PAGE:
The ladies of Le Potazzine make a terrific bottle of Brunello, and their high-elevation vineyards are especially important in maintaining freshness in a scorching-hot vintage such as this. The 2017 Brunello di Montalcino offers a pretty succession of wild berry, cherry and plum aromas, along with light spice, crushed flowers and perfumed potting soil. This wine is also distinguished by a touch of bay leaf and maybe a warmer note of cured tobacco as well. This is an impressive effort (with 16,000 bottles released) that would marry the gamey flavors of rabbit or guinea fowl cooked with fresh sage, vegetable stock and juniper berries.
The Uccelliera 2017 Brunello di Montalcino does a great job showcasing that extra power and brawn of the vintage and the richer textural structure of the southern side of the appellation. The bouquet is up front and beautifully measured with lots of red and purple fruit definition followed by spice, tar and earthiness. What sets this wine apart in this hot and dry vintage is the mouthfeel. It delivers fiber, flesh and soft tannins. The alcohol is high at 15% in this production, but a hearty plate of peposo, or Tuscan braised beef served in a terracotta bowl will hold up nicely with this bottle.
Robert Parker Wine Advocate reviewer Monica Larner goes a truffle hunt on a foggy autumn afternoon. And she recommends a few good places to eat and excellent wines to drink (including Barolo and Barbaresco) from this beautiful corner in northern Italy.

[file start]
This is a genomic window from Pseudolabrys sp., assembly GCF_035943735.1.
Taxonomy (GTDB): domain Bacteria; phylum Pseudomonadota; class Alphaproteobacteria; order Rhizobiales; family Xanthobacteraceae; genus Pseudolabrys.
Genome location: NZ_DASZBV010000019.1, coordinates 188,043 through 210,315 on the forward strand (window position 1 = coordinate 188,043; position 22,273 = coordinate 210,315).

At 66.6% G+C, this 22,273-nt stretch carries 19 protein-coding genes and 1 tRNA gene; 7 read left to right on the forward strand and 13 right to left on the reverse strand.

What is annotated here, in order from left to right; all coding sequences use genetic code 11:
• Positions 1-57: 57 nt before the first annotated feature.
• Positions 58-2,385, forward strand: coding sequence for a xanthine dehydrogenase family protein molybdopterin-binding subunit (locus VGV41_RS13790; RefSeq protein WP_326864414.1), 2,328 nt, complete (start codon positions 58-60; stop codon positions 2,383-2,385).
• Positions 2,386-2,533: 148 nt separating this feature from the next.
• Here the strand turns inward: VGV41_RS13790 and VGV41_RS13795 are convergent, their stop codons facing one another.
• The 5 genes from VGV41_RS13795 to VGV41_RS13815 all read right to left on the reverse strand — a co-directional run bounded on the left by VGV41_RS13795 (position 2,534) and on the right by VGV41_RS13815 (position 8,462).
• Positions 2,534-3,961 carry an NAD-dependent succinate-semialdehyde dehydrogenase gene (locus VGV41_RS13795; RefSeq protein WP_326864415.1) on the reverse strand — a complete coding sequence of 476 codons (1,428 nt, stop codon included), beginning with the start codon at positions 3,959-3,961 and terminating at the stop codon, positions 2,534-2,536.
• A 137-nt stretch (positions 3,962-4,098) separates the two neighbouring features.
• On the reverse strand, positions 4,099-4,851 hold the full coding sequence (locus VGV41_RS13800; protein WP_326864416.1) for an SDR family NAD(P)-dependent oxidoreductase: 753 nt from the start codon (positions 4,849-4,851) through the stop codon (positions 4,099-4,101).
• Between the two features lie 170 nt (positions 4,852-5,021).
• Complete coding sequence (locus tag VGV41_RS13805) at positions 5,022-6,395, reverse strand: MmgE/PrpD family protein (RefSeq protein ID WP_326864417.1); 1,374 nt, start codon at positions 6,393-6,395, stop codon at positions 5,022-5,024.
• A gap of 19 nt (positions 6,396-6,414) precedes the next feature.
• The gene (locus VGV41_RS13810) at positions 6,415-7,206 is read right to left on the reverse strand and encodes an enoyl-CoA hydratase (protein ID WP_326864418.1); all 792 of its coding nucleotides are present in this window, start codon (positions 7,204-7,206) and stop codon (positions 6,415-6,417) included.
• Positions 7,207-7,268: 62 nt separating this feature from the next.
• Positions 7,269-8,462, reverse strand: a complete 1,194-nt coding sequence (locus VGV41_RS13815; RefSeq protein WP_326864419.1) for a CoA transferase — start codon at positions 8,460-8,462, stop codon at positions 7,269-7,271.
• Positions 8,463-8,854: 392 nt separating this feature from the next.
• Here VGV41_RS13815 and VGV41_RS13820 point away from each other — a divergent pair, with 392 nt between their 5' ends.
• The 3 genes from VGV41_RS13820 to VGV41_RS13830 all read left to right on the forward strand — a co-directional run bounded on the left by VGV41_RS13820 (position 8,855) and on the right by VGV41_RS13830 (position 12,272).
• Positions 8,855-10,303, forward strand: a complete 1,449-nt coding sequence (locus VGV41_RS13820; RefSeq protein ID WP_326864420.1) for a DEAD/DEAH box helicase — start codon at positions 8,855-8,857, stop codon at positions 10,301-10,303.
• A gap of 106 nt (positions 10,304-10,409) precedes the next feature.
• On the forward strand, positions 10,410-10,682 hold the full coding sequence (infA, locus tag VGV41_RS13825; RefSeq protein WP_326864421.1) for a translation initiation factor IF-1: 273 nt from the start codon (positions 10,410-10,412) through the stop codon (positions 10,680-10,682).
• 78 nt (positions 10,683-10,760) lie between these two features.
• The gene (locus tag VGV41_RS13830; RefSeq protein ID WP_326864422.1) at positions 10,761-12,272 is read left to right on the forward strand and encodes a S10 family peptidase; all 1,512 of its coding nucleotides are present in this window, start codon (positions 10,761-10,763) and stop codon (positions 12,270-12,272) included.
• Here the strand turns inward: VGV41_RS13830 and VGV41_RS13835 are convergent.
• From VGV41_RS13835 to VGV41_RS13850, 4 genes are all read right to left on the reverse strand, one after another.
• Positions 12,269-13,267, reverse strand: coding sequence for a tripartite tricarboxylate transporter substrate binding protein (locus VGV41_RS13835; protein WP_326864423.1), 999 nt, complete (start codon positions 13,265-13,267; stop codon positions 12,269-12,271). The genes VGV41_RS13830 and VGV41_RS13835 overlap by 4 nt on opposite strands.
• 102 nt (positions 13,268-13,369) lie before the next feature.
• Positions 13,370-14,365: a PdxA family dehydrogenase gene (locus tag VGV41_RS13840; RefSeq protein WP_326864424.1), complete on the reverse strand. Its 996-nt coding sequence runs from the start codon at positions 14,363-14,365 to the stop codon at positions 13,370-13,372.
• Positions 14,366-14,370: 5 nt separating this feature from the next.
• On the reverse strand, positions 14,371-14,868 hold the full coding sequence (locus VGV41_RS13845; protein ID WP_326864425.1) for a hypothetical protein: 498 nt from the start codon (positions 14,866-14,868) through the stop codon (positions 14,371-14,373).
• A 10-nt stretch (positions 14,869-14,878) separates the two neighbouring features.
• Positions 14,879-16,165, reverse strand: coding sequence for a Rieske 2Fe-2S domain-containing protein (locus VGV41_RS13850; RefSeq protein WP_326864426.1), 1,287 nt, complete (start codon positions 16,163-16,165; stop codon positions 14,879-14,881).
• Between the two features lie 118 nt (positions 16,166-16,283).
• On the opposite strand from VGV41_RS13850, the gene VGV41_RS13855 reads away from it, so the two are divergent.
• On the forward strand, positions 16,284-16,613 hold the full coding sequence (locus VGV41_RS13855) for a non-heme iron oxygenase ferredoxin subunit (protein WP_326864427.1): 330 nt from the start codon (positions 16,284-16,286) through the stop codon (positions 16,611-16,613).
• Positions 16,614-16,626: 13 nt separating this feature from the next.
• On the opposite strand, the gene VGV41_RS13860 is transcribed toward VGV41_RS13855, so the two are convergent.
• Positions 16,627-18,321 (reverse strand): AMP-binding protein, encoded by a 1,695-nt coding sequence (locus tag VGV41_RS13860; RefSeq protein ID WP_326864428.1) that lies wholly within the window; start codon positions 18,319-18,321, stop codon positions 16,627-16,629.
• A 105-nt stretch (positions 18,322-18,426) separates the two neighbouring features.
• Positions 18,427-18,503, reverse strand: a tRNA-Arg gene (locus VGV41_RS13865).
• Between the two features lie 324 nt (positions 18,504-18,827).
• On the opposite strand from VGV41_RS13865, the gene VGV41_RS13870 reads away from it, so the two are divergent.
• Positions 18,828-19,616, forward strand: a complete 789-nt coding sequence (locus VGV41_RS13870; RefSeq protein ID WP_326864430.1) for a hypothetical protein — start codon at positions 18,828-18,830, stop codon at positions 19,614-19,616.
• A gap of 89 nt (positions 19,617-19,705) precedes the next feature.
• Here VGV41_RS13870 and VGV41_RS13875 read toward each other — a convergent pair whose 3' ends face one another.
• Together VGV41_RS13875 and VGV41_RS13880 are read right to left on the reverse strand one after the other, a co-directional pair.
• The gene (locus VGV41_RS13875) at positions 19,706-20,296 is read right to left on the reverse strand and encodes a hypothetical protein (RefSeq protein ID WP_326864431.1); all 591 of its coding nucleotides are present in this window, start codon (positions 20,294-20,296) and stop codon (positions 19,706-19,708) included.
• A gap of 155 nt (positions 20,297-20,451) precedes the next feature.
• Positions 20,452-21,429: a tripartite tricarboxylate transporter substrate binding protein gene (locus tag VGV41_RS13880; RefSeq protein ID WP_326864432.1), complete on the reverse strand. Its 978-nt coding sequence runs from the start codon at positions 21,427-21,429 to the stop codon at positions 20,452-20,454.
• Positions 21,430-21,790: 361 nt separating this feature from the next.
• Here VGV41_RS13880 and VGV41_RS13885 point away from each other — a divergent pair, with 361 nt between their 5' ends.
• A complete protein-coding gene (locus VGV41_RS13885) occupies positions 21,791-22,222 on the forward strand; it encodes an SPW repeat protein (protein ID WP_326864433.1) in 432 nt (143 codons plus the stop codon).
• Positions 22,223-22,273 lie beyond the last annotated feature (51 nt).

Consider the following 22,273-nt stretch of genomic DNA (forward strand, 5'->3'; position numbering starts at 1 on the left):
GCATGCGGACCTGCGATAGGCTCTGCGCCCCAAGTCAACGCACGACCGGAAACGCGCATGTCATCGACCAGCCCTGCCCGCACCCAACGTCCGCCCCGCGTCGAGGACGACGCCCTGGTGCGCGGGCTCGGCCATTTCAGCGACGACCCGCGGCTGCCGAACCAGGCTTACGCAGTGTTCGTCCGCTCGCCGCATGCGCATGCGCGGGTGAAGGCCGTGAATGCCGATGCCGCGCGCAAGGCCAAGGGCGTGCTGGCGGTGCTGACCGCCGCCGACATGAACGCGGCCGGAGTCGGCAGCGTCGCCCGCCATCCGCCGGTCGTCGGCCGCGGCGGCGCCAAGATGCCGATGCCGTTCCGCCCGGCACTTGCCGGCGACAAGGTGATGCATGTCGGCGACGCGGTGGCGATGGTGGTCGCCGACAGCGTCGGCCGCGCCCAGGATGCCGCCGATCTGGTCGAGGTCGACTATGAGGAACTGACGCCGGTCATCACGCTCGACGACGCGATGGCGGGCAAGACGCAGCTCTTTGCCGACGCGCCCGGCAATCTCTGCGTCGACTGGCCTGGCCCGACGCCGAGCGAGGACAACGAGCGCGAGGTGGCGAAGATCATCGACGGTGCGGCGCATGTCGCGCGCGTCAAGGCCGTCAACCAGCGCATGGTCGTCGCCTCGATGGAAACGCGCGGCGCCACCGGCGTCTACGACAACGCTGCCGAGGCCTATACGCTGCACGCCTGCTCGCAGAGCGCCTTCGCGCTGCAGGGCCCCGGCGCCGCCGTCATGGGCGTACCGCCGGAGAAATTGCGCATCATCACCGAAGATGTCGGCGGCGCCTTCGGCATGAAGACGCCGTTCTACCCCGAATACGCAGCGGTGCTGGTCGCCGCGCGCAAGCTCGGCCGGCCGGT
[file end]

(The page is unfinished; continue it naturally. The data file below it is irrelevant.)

Hot weather and outdoor cooking go together like salads and rosé, hamburgers and rosé, grilled chicken and rosé. Or maybe even shrimp on the barbie – if you’ve adopted Australian habits – and rosé. Summer is a time for uncomplicated meals and refreshing wines, for dining al fresco while the humidity beads up on the outside of a chilled glass of the pink stuff.
Are you a wine lover? Don't miss out on Matter of Taste Zürich - Europe's ultimate fine wine experience featuring over 600 wines from 200 best winemakers in the world. Tickets and full information below...
What would gastronomy be without a good wine to accompany it? That's why we decided to ask the experts at Robert Parker Wine Advocate, the world's leading independent consumer guide to fine wine, for their top recommendations. Today, we've come up with a few suggestions for Burgundy wines, by William Kelley, that are less well known than the illustrious emblems of the various appellations, but which have nothing to envy them.
Malta is certainly one of the smallest wine-producing countries in the world. With 800 hectares of vineyards at the very most and wines rarely exported outside the archipelago, its production is a source of intrigue. A trip to these islands is an opportunity to discover a dynamic wine industry, which is growing while reconnecting with its long history.
Be the first to get news and update about the MICHELIN Guide
Michelin will process your personal data to manage your subscription and measure the performance of our campaigns and analyze your interactions with our communications. Your data can be shared with others Michelin affiliate (TabletHotels and Robert Parker) in order to know you better and with your consent sending you marketing offers. You can manage your communication preferences at any time or unsubscribe using the link included into all our emails. To exercise your Privacy rights: Contact us. Learn more about how Michelin manage your data here.